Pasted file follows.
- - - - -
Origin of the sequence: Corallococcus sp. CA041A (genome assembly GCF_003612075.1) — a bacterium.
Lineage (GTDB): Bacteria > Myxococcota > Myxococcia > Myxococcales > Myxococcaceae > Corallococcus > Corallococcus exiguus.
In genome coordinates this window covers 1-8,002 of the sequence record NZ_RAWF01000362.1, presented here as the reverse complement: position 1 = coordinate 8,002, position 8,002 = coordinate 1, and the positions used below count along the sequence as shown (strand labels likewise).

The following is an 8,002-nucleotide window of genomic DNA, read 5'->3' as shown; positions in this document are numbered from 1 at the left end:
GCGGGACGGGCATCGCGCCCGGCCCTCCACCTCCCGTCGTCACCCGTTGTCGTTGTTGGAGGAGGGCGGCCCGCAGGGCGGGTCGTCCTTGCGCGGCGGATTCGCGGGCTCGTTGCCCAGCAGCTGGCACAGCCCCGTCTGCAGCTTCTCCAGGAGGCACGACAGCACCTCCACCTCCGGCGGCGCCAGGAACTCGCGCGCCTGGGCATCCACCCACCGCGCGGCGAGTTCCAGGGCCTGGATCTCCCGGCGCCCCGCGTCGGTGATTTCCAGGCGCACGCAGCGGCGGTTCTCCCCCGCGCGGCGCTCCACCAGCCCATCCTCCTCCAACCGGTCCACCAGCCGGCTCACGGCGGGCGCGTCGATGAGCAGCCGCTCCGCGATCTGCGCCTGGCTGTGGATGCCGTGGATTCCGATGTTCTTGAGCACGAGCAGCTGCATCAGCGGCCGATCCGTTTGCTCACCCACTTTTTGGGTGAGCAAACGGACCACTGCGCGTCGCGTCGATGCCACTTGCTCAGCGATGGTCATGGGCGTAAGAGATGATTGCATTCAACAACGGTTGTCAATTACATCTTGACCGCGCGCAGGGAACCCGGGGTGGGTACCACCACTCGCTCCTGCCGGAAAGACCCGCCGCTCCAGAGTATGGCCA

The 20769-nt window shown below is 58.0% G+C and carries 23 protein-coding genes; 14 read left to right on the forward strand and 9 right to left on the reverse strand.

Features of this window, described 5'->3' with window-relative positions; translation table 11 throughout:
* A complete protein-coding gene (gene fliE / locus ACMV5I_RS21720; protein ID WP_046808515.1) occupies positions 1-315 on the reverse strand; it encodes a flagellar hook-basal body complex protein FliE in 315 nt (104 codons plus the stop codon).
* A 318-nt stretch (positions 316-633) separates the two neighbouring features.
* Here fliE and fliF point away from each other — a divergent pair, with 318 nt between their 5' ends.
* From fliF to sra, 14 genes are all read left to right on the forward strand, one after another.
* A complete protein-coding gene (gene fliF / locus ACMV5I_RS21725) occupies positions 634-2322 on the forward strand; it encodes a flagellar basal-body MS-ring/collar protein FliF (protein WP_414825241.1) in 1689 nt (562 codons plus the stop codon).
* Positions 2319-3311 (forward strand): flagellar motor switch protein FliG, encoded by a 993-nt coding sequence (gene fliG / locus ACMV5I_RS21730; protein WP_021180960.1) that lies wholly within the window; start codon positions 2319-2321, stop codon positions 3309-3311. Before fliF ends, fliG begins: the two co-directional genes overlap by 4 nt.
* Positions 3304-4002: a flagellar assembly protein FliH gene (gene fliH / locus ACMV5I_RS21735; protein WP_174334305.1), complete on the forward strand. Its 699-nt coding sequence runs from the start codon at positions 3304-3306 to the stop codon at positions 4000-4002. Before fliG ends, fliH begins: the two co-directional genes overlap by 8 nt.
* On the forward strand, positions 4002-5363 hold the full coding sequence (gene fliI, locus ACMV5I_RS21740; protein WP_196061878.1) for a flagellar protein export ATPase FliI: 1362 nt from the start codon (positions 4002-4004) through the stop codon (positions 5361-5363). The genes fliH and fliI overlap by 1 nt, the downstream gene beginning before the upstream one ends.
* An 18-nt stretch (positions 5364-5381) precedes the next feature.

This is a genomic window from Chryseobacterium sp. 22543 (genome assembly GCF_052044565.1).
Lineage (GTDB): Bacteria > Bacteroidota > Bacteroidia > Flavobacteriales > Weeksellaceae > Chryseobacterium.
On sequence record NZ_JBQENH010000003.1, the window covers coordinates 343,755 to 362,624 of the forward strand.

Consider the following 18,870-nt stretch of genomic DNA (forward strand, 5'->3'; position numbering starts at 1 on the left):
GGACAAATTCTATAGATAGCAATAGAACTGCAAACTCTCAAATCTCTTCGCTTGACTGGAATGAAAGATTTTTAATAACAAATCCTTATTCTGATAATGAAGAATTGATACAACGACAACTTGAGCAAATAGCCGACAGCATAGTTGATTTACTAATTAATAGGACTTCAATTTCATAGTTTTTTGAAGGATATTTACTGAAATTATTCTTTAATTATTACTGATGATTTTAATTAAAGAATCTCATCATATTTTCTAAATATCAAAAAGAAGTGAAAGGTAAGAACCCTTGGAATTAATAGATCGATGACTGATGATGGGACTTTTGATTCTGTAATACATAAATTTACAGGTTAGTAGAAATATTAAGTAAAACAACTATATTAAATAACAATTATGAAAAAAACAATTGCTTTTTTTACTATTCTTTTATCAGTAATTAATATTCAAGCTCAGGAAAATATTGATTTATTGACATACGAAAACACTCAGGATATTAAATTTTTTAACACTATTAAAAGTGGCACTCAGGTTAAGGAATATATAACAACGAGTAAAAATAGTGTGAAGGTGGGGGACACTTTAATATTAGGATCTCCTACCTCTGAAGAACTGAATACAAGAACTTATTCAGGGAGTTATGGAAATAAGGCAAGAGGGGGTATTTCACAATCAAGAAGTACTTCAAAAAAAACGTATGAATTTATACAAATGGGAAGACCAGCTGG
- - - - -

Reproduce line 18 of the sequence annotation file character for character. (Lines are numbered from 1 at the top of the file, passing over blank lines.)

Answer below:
Lineage (GTDB): Bacteria > Bacteroidota > Bacteroidia > Flavobacteriales > Weeksellaceae > Chryseobacterium.